Collaborative law, also called the collaborative process, collaborative practice or for divorcing couples, collaborative divorce, is a legal approach that law firms have used since the 1980s.
According to an article published by the American Bar Association (ABA), in 2007, the International Association of Collaborative Practice (IACP) conducted a survey of clients who participated in the collaborative process. It received responses from 98 clients. The responding demographic was a 50/50 division of males and females. The majority were between the ages of 40 and 59 years old, in their first marriage and had been married for 16 or more years. Prior to beginning the collaborative process, two thirds had participated with their spouse in some type of marriage counseling.
Approximately 90 percent of study participants reached a settlement through collaborative law and only 10 percent ended the process before settling all issues. These results were divided equally between males and females taking the survey.
The survey asked participants about their satisfaction with the outcome of issues involving relationships with children and spouses, co-parenting, skills for post-divorce functioning and the settlement itself. An estimated three quarters answered they were extremely or somewhat satisfied with the overall outcome and 13 percent were somewhat or extremely dissatisfied.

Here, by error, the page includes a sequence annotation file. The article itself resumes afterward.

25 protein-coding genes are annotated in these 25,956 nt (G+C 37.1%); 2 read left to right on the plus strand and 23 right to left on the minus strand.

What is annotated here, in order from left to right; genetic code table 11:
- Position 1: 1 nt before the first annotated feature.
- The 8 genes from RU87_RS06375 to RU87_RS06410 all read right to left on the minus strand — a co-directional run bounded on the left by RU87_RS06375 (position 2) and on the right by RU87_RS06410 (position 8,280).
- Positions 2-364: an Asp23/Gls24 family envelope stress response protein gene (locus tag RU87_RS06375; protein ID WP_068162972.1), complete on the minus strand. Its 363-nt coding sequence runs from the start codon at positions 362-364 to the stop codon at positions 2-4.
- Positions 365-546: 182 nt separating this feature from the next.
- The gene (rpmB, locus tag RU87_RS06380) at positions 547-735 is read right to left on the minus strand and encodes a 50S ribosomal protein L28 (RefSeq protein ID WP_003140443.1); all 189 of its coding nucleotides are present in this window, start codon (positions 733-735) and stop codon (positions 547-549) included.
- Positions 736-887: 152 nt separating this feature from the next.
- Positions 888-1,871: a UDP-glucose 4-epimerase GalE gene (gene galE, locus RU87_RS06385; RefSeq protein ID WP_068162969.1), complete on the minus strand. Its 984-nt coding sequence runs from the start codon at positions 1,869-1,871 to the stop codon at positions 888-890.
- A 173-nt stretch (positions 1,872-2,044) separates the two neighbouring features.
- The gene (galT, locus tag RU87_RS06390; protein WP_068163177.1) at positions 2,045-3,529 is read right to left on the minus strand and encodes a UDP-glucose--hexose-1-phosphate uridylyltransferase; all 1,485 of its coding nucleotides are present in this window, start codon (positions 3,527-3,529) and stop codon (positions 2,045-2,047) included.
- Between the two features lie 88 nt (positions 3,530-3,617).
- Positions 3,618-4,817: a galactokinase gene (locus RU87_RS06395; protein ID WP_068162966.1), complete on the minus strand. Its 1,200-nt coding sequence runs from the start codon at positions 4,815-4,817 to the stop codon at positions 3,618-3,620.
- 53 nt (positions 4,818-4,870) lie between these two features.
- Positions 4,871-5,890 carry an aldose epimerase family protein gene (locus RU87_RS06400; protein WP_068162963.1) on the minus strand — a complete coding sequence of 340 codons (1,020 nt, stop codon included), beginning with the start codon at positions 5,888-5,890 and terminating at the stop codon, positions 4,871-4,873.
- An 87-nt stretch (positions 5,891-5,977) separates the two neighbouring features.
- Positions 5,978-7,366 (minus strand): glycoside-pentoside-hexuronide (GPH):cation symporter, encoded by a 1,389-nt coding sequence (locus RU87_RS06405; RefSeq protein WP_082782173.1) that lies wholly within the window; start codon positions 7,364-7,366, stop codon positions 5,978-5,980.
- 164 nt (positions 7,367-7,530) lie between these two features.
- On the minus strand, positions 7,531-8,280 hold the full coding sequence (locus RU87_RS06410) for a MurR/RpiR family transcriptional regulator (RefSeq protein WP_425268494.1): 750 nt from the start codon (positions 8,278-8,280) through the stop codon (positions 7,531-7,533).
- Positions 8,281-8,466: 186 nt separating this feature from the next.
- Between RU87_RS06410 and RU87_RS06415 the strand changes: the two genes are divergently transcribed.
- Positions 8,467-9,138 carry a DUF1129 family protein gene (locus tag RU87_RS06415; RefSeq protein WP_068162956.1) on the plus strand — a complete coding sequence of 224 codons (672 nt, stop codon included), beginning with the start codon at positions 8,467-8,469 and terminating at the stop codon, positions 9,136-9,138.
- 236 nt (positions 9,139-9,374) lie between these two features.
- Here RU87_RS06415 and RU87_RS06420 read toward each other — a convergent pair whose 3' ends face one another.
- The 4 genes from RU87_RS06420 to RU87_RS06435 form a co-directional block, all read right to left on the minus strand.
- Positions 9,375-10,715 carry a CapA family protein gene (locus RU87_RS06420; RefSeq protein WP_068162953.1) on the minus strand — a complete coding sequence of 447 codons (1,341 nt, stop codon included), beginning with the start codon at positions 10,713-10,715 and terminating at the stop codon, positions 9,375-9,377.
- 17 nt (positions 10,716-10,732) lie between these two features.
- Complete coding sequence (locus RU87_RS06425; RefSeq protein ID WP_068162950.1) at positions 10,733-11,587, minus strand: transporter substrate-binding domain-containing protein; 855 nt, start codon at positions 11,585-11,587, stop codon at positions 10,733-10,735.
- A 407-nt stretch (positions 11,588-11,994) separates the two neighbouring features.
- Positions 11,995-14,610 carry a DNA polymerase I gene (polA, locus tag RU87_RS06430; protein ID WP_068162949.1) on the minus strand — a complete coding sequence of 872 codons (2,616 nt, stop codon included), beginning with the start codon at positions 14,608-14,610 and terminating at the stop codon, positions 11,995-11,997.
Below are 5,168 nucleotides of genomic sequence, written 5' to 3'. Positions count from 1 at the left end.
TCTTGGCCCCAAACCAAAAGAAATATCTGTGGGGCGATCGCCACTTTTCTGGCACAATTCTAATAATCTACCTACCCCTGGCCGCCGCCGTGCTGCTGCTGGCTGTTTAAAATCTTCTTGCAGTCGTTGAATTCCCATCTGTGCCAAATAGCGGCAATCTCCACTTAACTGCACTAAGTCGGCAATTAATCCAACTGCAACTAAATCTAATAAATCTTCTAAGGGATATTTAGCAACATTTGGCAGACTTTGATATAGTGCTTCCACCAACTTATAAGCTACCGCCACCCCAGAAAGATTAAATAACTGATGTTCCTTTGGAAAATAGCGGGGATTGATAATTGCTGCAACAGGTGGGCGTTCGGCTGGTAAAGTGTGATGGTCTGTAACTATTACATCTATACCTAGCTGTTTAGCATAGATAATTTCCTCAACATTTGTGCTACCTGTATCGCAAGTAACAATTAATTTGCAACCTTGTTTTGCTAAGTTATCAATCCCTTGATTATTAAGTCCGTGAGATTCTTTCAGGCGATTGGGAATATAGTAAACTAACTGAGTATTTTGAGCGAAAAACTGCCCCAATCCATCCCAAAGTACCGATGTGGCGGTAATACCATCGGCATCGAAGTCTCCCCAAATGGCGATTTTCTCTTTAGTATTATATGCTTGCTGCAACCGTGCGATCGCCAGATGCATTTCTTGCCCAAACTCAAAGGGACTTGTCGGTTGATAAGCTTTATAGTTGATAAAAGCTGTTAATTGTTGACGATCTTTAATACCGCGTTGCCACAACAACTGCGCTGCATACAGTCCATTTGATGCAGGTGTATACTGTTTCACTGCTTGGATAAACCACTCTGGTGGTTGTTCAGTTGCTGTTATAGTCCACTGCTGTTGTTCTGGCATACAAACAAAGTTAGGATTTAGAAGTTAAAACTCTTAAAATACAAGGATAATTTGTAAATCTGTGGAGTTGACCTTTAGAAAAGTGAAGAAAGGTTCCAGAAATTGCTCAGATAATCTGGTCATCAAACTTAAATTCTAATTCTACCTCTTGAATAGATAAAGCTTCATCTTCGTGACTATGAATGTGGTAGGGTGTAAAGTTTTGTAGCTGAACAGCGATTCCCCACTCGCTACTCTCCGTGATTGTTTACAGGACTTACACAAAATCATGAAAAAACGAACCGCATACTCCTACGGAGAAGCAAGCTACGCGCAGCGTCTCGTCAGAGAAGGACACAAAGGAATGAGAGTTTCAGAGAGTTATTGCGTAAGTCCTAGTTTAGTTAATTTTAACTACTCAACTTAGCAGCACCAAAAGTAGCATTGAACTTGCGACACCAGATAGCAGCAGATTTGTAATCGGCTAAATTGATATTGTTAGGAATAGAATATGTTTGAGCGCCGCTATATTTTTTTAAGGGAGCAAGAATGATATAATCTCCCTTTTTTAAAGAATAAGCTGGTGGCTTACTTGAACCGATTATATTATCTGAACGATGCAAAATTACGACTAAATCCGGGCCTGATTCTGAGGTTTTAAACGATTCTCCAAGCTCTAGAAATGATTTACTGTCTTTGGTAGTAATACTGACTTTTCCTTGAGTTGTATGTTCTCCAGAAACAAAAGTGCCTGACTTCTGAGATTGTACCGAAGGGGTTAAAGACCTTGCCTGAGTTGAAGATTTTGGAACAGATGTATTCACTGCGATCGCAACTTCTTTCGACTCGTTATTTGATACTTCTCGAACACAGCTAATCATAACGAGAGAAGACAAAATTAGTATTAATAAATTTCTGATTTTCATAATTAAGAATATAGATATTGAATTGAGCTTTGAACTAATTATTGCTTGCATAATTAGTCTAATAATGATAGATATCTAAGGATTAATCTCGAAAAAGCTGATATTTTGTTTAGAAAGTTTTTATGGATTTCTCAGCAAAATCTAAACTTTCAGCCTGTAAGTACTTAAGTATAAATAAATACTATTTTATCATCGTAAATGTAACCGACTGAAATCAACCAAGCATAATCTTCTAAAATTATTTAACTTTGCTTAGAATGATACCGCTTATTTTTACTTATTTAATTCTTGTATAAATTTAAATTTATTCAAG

Not surprisingly, most of those satisfied by the collaborative process had reached settlements and most those dissatisfied had terminated the process. The area of highest satisfaction was with matters involving children, in particular with the relationship they had with their children after divorce. These participants were most satisfied with their children’s well-being, their co-parenting skills, their own emotional well-being and their ability to make financial decisions after divorce. The “somewhat satisfied” category related to divorce terms, property division, spousal support, child support and parenting plans. Professionals most frequently consulted during collaborative divorce were mental health practitioners and financial consultants.
When divorcing in Pennsylvania, discuss with your attorney whether collaborative law is viable. Every divorce faces unique issues. By working with an experienced divorce lawyer, you can take the approach that best suits your situation.